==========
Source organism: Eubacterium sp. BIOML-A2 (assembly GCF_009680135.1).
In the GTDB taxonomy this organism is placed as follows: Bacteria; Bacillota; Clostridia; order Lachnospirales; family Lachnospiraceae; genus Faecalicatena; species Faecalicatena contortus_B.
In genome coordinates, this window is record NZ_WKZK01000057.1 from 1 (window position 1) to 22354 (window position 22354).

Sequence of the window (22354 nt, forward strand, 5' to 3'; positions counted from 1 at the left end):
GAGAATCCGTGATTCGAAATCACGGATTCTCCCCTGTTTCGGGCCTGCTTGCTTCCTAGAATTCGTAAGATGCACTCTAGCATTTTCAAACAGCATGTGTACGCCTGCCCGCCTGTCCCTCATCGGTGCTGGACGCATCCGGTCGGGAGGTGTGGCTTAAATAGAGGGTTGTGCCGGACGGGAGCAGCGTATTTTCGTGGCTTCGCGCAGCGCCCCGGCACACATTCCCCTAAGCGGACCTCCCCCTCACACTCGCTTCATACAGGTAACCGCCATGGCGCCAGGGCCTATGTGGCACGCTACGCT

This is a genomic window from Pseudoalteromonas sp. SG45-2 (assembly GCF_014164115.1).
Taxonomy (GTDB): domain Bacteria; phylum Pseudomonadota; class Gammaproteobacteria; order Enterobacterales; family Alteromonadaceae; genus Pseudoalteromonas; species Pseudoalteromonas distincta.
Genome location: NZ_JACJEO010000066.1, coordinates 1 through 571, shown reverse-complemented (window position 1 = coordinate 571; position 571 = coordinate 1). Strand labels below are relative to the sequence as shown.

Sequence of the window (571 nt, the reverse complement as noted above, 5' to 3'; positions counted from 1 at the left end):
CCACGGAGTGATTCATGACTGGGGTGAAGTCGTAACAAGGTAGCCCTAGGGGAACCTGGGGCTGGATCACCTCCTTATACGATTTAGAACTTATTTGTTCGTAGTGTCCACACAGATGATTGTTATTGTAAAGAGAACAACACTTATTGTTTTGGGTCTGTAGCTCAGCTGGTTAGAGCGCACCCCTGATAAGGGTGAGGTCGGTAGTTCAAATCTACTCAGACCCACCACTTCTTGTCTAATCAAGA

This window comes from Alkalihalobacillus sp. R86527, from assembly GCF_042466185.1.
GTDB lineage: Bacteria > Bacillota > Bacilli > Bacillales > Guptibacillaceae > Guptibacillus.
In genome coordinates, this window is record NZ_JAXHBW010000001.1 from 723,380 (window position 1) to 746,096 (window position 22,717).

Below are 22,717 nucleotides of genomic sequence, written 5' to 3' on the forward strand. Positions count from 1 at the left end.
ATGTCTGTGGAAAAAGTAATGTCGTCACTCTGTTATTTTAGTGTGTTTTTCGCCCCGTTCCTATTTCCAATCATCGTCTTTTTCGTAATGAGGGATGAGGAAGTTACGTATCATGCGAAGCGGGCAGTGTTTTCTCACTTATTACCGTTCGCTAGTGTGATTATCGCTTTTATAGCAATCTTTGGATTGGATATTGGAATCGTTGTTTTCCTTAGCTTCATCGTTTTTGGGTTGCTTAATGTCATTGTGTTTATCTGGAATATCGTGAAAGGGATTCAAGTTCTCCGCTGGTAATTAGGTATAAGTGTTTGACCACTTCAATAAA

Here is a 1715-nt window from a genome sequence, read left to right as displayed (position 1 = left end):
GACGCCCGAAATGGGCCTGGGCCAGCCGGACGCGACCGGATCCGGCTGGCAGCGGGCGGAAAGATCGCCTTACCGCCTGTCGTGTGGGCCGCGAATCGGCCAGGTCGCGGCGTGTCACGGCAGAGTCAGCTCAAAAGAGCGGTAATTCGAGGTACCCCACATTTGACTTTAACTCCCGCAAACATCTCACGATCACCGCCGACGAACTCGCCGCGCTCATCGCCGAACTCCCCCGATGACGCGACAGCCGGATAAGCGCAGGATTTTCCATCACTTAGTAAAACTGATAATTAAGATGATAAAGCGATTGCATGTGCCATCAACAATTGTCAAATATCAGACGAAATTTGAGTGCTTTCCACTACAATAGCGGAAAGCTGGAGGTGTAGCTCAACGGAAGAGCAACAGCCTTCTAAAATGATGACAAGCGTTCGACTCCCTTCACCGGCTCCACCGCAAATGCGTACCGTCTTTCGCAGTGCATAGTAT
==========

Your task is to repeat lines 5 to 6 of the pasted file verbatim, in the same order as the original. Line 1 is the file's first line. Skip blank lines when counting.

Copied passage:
GAGAATCCGTGATTCGAAATCACGGATTCTCCCCTGTTTCGGGCCTGCTTGCTTCCTAGAATTCGTAAGATGCACTCTAGCATTTTCAAACAGCATGTGTACGCCTGCCCGCCTGTCCCTCATCGGTGCTGGACGCATCCGGTCGGGAGGTGTGGCTTAAATAGAGGGTTGTGCCGGACGGGAGCAGCGTATTTTCGTGGCTTCGCGCAGCGCCCCGGCACACATTCCCCTAAGCGGACCTCCCCCTCACACTCGCTTCATACAGGTAACCGCCATGGCGCCAGGGCCTATGTGGCACGCTACGCT

This is a genomic window from Pseudoalteromonas sp. SG45-2 (assembly GCF_014164115.1).